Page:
That’s true. So if you’re traveling to another spot, always keep that in mind. It’s very good advice. Moving on to more strategies to catching more waves, I know another strategy that I tend to implement, and Ryan, I don’t know if you do this, as well, but I never really stand still for that long. I try to keep moving around. I’ll stay in the same area where if I think the waves are breaking there, but if I’m sitting there for a bit and waves aren’t coming in, I’ll paddle 50 meters to the north or south. I’ll mix it up.
Ryan Waldron: Yeah, absolutely. You don’t wanna be too stubborn out there. You don’t wanna be sitting out the back 10 minutes, 20 minutes, 30 minutes still not catching anything. After 15 minutes, and I’m not catching anything, I’m over it. I’ll cut my losses.
Joe Walsh:
Especially if you see other people catching waves.
Ryan Waldron: Exactly. Especially if there’s waves coming in, waves to be had, if you go for about 15 minutes without catching anything, change your strategy. Try the bottom feeding, try paddling way out, try to paddle to a different peak or, yeah, just do something just to kind of shake off the dust that you’re in. Don’t be so stubborn. Just keep trying to implement new strategies because you never know when that secret little wedge is gonna come your way.
Niki Hurren:
I’ve even gotten to the point where I’ve actually gone in, gone back to the beach. If I’ve been out there and I’ve been really confused, not being able to find a peak, not being able to find my spot, I’ll either go back in on the beach and look at the rises, find a higher level and suddenly the tide might have changed, so therefore you can maybe see if there’s another little peak that you couldn’t see from where you were at the back. So definitely going in, reevaluating the situation.
Joe Walsh:
Yeah, resetting.
Niki Hurren:
Yeah. Reset. Yeah, exactly. Reset. Because you’re just having a bit of a funk and you’re not getting the waves you want, you’re not getting anything, do not be stubborn, do not be stagnant. Move, keep fluid.
Joe Walsh:
Yeah, it’s like pushing reset.
Niki Hurren:
Be like water. Yeah, yeah, start again. Start again. It’s all little mini sessions. You can get out sometimes and you can get four or five waves off the bat and then nothing, and sometimes you’ll be sitting out there for ages, but don’t get frustrated.
Joe Walsh:
Yeah. I think there’s a bit of a rhythm that you can get into and out of with surfer.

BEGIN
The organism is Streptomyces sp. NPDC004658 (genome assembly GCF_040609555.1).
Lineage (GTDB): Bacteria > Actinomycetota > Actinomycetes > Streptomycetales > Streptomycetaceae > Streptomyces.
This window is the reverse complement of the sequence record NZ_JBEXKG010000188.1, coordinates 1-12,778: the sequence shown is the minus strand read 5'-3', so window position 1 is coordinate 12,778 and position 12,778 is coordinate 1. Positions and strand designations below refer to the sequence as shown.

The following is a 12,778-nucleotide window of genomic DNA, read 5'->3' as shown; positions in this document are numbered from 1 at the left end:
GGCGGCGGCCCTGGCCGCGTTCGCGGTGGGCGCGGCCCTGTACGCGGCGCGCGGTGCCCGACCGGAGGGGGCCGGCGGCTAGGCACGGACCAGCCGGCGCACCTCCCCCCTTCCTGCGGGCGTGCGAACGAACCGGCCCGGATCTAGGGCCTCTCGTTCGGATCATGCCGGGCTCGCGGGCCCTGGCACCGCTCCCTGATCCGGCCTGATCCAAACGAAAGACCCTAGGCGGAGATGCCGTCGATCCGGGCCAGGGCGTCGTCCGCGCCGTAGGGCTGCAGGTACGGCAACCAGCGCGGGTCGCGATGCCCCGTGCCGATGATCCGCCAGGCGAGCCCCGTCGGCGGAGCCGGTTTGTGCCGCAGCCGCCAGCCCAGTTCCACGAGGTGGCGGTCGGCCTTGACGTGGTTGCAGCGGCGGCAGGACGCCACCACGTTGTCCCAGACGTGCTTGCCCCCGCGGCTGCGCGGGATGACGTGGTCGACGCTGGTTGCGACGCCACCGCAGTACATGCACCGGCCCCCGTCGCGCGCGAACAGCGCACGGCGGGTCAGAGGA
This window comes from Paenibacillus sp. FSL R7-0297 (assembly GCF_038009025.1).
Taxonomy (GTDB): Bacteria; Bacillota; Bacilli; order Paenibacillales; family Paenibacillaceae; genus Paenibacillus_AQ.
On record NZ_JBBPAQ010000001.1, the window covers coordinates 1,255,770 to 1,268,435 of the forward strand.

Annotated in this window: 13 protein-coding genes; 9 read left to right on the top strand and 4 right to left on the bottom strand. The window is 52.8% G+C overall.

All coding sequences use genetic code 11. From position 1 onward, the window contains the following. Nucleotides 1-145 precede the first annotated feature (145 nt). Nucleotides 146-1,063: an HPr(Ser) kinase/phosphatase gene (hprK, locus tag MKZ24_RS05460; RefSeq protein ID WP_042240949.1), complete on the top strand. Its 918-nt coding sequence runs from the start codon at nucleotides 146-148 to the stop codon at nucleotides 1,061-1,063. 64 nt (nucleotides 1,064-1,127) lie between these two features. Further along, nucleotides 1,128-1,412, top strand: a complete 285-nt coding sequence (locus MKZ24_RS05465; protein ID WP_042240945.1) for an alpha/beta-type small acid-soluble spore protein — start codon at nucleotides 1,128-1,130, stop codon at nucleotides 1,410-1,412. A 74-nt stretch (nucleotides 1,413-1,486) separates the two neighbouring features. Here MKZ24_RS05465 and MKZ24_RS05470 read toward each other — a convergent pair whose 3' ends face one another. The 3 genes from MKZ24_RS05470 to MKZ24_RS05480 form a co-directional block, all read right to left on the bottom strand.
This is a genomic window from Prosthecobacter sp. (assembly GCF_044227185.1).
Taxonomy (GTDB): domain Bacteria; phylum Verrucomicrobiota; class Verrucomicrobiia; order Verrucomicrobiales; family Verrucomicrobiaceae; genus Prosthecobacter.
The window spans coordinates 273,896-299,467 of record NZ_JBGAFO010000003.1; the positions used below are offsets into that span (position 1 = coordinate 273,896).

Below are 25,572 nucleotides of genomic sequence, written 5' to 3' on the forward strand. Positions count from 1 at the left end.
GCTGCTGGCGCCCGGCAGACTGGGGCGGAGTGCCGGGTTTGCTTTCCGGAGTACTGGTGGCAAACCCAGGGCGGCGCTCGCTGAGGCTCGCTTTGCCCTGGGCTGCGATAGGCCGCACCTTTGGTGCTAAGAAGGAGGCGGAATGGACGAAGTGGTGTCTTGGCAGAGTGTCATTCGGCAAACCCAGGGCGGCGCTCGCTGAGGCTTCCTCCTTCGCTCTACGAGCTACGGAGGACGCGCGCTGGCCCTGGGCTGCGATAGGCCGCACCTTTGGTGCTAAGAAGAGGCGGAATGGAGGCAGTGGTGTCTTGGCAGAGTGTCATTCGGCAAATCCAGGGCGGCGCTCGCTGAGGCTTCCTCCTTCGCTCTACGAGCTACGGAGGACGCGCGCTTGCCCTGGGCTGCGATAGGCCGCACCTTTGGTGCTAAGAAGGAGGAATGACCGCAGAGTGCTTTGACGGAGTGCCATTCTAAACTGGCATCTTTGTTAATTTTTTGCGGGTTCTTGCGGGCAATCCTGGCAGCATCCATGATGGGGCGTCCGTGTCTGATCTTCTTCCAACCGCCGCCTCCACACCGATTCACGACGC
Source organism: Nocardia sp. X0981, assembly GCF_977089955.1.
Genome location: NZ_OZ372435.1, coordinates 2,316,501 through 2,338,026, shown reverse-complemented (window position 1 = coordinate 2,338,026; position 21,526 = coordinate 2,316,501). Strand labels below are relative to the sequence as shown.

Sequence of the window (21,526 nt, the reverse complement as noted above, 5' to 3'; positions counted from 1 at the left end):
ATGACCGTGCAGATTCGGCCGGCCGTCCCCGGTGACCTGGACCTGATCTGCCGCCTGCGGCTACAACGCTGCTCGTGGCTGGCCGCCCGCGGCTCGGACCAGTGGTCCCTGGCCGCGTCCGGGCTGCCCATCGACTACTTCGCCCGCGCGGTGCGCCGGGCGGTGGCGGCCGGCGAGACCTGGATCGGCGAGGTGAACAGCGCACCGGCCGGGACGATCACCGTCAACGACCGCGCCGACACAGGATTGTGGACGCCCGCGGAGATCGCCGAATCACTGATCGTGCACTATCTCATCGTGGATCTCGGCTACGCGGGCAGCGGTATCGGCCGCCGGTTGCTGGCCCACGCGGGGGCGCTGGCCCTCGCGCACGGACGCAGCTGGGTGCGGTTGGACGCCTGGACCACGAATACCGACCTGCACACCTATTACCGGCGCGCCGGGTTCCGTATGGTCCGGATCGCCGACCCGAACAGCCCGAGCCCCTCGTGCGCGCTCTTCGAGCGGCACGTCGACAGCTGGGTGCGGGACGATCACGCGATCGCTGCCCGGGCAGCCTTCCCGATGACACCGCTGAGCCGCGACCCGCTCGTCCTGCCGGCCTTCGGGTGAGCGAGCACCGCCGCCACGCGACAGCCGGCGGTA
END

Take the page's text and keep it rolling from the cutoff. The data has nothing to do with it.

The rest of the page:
Niki Hurren:
Absolutely.
Joe Walsh:
And if you’re not in rhythm and you’re not in sync then, seriously, you can get out, you can reset and go back in and have a completely different session. And that kind of comes with another thought. Paddling out.
Niki Hurren:
Generally, surfing is majority, what?
Joe Walsh:
Paddling.
Niki Hurren:
Paddling, yeah.
Joe Walsh:
And sitting.
Niki Hurren:
Paddling and sitting and stuff like that. So, generally, if you’ve had a really good wave and your instinct is to use that adrenaline and that energy and to paddle out as quickly as you possibly can and use a lot more energy. You’re gonna use-
Joe Walsh:
You’ll be winded. You wanna get out there, but then, if a wave comes right away, you might not even be able to catch it because you just burned all your energy up paddling out.
Niki Hurren:
Yeah. This all depends on the consistency and conditions, as well.
Joe Walsh:
Sure.
Niki Hurren:
But, I always try to take my time. I don’t try to rush, nice, strong, and pace myself. I’m not trying to rush back out there, because sometimes you’re paddling back out for the lineup and you get an opportunity when someone falls on a wave or they don’t make it and you can do that turn and burn, you can quickly go. And so, if you were going out at a calm pace, you’ve got a little bit more time in your head and I just feel like, over a session, you’ll just save that energy. But then, also, I know what it’s like when you’ve had a really good wave and you know that there’s another set coming. You’re like, “Get out the back! Go!” And you just go for it. But, take your time paddling back out. That’s what, you know.
Joe Walsh:
Yeah, and that probably leads me to say that staying in really good paddle shape and surf shape is another way to catch more waves, for obvious reasons, because if you catch that great set wave and then you can excitedly paddle back out and maybe catch another wave of the same set, you’re gonna go for it, but you’re not gonna be able to do it if you’re out of shape.
Ryan Waldron: Yeah, that’s huge. I’ll be giving a lesson, or when I used to give lessons, and we’ll catch a wave, we’ll catch two waves and then the person’s out there and they’re exhausted, is because they don’t have the muscles that you need for surfing built up quite yet. So to have the endurance and to be able to just sprint a marathon can be handy, but you don’t want to be the guy out there just going crazy like you just drank frigging eight espressos, but to be in-
Joe Walsh:
Is that another tip? Drinking eight espressos?
Niki Hurren:
No, I get the jitters, man. If I have too much coffee before I go out, I sit and I start to shake and, no, I wouldn’t …
Joe Walsh:
I think we’ve outlined a ton of very actionable advice.
Ryan Waldron: Mm-hmm (affirmative).
Joe Walsh: